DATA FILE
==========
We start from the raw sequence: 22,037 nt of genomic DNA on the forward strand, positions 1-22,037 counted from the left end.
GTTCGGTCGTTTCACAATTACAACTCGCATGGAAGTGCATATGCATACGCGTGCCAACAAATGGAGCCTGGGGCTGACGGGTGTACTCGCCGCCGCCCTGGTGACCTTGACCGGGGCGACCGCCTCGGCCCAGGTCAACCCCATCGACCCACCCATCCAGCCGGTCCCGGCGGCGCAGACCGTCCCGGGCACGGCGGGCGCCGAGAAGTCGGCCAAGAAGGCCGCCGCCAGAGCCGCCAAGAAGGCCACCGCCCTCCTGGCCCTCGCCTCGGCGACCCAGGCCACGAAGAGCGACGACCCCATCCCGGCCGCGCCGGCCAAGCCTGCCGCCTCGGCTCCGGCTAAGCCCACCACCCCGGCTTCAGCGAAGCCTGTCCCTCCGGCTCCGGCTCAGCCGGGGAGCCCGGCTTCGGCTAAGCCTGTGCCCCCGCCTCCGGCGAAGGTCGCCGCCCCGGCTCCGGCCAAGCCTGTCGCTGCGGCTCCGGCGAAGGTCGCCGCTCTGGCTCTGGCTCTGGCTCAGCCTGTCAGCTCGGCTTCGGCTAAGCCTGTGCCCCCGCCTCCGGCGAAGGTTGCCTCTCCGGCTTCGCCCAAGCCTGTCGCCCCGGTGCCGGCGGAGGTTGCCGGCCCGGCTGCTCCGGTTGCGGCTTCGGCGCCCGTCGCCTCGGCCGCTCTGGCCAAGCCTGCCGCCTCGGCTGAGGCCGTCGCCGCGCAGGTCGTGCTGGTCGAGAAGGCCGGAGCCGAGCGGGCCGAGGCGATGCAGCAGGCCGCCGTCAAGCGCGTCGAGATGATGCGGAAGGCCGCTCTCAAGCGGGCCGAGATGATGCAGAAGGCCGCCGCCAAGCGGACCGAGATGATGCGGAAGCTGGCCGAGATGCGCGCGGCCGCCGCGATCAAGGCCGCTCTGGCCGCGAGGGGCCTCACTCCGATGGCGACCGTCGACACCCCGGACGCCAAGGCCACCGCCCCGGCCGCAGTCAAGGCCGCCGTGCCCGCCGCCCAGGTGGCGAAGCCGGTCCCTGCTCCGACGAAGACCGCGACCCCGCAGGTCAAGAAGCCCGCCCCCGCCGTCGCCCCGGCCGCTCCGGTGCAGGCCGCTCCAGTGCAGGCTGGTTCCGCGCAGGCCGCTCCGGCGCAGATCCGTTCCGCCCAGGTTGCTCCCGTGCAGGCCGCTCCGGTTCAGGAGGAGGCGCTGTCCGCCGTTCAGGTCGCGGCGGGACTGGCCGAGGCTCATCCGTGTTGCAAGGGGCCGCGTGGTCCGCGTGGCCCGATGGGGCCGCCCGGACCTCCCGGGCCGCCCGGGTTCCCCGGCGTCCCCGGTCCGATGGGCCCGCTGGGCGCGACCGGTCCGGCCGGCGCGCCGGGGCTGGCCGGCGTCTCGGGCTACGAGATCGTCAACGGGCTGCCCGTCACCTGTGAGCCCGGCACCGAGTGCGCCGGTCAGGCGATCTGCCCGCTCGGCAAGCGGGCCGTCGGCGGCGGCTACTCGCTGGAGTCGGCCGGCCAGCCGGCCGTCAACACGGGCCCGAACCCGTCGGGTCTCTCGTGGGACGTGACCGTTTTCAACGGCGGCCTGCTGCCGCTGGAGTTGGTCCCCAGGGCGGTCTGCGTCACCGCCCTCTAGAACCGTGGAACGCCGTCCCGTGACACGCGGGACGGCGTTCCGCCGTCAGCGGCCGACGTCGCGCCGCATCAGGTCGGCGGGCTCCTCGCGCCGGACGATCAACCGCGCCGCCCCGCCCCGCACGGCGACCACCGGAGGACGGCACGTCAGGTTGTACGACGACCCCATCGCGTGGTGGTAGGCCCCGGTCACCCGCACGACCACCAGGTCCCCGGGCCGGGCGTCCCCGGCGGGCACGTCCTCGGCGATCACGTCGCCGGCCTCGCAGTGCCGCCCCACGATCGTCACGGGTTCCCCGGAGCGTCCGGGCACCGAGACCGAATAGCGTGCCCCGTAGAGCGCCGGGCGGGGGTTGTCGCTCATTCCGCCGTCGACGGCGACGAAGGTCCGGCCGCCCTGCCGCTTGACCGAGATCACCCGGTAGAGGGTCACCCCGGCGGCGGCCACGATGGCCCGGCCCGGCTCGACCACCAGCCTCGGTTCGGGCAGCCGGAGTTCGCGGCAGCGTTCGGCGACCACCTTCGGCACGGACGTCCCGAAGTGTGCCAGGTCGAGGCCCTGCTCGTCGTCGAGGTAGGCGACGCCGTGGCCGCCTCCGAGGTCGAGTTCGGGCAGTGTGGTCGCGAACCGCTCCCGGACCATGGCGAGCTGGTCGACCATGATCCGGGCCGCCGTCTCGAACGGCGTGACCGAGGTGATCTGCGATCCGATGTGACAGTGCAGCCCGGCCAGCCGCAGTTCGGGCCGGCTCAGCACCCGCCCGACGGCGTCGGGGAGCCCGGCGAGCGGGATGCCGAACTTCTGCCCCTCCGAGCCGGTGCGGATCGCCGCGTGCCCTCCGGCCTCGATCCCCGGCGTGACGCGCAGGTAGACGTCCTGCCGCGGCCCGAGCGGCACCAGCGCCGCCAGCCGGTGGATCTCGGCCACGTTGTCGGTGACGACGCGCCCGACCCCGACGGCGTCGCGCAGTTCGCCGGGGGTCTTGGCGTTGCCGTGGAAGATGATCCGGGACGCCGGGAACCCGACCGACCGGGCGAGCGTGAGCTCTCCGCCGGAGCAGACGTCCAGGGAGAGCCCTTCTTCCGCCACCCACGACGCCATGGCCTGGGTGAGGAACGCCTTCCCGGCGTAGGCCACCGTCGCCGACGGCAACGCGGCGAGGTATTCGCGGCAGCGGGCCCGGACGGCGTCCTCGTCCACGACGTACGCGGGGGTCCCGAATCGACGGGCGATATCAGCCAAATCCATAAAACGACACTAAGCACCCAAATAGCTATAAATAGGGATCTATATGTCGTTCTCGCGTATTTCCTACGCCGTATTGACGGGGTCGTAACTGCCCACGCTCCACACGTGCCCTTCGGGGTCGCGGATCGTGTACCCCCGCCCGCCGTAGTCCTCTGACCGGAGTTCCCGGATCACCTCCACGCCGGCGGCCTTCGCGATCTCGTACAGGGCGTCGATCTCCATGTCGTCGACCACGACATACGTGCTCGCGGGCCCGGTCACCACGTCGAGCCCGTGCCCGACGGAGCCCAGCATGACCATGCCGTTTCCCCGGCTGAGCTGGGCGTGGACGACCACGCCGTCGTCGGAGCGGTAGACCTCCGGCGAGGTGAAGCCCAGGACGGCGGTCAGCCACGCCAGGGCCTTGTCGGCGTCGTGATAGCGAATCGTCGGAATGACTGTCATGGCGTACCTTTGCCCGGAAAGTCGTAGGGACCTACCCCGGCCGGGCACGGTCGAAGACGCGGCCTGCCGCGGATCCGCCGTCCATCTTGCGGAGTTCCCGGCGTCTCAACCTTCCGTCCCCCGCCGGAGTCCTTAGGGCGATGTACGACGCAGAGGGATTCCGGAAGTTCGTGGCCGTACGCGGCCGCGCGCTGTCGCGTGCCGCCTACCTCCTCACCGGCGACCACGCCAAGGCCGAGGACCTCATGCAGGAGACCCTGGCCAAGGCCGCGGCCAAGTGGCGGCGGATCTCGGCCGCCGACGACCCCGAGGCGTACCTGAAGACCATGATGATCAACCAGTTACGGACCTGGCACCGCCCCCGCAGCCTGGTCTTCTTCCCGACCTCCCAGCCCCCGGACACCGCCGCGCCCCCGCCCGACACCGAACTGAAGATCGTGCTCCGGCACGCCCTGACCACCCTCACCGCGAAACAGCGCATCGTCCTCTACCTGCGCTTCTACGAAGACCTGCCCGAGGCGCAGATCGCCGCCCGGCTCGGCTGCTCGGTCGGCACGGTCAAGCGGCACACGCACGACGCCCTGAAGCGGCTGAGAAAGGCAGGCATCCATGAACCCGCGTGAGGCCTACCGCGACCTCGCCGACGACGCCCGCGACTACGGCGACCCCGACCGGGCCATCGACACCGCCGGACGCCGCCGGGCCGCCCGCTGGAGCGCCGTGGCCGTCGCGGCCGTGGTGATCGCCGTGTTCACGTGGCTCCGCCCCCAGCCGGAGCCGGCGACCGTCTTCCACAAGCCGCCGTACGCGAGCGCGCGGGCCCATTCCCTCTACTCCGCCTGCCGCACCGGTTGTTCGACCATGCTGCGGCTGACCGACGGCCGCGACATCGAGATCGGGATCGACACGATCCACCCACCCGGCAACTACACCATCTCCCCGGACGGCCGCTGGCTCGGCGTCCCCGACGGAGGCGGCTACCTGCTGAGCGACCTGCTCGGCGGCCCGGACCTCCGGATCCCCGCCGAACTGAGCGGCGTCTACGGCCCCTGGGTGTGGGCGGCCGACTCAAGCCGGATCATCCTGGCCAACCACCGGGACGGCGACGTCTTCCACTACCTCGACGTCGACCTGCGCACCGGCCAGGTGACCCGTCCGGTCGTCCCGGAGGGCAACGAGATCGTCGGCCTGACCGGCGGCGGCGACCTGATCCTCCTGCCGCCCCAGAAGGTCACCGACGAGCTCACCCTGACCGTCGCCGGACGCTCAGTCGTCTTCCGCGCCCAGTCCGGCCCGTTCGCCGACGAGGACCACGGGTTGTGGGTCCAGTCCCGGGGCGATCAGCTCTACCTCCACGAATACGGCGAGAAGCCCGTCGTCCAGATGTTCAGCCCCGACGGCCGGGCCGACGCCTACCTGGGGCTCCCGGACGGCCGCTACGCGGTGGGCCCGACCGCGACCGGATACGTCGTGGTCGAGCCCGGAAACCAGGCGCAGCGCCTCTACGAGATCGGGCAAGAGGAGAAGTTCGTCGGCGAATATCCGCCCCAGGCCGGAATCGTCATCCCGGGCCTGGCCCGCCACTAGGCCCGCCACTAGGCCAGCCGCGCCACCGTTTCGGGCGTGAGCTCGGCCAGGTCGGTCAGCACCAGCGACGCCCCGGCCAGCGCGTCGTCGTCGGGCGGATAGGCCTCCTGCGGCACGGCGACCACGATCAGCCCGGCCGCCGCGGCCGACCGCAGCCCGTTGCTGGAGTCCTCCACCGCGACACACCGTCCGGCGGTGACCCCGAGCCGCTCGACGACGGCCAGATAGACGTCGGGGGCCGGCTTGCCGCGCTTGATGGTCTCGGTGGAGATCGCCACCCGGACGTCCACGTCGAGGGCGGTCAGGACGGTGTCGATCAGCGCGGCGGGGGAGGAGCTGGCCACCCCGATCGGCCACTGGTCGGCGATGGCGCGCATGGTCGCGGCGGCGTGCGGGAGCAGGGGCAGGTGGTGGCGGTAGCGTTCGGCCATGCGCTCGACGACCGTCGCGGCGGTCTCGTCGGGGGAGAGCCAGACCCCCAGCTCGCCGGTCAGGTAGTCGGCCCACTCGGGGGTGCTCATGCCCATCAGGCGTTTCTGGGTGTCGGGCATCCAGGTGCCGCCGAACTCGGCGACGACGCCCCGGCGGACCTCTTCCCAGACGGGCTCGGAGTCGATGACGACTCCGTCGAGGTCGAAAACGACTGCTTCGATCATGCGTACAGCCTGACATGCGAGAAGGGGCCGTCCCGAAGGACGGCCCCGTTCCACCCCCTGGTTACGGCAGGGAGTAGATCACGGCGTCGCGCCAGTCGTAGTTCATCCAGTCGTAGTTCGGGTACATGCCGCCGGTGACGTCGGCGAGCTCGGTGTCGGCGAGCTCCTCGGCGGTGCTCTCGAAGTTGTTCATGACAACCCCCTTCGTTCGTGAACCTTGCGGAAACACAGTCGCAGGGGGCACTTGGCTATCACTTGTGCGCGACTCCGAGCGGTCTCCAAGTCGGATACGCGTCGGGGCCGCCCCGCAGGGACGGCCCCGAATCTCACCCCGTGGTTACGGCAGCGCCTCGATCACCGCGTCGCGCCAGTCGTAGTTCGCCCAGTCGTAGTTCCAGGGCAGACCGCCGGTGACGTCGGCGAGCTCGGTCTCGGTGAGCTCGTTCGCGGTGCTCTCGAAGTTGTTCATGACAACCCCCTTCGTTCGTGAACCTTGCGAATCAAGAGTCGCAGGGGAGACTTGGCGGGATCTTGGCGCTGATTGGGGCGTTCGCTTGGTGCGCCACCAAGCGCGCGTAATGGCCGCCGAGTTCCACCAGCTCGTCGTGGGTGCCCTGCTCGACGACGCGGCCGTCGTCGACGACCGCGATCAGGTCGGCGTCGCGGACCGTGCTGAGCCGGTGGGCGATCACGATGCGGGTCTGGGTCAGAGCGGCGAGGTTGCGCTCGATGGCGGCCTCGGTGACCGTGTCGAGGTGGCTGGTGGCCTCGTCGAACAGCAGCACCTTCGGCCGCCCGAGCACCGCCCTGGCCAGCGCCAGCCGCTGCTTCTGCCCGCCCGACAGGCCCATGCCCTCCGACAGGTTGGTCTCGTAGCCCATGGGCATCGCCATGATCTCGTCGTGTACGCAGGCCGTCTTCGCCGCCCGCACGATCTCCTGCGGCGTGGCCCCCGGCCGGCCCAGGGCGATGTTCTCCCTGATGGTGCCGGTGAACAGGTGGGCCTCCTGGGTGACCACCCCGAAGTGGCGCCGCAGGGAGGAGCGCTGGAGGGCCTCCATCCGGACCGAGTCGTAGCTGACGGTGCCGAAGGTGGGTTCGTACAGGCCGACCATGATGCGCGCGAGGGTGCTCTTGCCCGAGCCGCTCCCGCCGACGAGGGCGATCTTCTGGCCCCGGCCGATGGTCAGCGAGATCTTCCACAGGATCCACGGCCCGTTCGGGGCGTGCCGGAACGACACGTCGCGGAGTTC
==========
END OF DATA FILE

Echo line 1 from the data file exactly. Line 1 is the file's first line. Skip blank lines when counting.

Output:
We start from the raw sequence: 22,037 nt of genomic DNA on the forward strand, positions 1-22,037 counted from the left end.